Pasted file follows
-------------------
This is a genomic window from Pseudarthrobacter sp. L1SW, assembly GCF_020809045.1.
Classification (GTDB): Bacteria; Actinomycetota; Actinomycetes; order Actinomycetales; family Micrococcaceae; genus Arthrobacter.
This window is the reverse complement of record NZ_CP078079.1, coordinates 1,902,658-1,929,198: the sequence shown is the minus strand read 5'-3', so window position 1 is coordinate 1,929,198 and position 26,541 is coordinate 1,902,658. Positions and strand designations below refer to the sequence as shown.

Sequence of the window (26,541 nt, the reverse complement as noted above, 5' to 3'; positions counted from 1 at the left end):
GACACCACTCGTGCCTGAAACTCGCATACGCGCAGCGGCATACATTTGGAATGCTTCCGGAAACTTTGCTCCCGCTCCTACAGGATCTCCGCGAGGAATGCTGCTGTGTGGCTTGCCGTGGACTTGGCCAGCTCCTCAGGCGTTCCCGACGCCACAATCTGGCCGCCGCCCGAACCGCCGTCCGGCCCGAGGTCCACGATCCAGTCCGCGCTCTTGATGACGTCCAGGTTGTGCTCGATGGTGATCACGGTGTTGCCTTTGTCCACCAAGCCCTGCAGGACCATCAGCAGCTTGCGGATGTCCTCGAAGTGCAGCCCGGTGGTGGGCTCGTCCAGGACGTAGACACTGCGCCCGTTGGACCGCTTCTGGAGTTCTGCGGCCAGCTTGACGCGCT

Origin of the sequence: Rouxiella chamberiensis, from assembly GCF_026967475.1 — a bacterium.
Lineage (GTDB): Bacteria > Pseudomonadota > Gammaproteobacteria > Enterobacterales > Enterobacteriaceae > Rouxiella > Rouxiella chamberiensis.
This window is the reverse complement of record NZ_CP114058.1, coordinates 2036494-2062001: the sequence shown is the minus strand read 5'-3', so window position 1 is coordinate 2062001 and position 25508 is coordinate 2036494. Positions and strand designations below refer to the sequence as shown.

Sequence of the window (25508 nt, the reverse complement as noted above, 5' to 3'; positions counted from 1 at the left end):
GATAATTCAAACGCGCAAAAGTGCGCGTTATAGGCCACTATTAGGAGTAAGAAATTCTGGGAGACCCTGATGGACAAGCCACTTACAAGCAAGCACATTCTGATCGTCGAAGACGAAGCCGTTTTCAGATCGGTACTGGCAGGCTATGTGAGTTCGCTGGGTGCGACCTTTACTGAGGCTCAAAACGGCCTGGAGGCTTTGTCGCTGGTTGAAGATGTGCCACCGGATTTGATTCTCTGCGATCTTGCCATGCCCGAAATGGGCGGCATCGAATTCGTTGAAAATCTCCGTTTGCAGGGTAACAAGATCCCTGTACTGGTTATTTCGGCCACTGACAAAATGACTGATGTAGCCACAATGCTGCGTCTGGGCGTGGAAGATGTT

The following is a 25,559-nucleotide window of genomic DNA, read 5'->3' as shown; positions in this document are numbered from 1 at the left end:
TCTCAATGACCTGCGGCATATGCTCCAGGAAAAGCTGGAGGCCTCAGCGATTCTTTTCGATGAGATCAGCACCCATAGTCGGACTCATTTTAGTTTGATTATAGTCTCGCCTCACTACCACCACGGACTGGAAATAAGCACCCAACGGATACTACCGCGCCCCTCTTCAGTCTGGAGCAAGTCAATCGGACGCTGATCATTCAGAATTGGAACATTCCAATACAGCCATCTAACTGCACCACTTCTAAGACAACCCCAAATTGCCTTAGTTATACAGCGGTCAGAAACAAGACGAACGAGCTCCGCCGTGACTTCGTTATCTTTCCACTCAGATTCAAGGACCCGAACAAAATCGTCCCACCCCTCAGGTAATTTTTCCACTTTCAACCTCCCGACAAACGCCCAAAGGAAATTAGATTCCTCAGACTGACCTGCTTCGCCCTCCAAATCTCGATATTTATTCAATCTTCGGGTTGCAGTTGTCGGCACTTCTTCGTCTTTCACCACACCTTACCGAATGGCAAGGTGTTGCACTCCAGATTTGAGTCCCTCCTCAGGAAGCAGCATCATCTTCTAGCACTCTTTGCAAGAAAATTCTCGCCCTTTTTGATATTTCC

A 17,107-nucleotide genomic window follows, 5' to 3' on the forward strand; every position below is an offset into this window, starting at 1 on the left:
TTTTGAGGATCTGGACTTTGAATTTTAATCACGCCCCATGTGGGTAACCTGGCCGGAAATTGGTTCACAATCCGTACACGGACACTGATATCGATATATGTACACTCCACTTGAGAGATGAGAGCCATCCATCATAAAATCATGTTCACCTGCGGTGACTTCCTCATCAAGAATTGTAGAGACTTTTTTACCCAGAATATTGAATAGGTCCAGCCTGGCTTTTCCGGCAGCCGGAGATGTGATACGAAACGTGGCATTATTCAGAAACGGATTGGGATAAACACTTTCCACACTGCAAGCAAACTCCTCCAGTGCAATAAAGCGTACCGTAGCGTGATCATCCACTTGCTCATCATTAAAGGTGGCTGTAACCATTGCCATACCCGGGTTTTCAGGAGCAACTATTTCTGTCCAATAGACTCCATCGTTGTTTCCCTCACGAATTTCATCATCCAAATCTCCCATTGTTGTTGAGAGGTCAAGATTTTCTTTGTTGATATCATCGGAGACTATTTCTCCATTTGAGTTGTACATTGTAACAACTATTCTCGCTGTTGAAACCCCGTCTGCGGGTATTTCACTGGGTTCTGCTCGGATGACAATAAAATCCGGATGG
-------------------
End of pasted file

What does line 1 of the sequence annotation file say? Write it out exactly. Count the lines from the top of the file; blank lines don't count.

This is a genomic window from Pseudarthrobacter sp. L1SW, assembly GCF_020809045.1.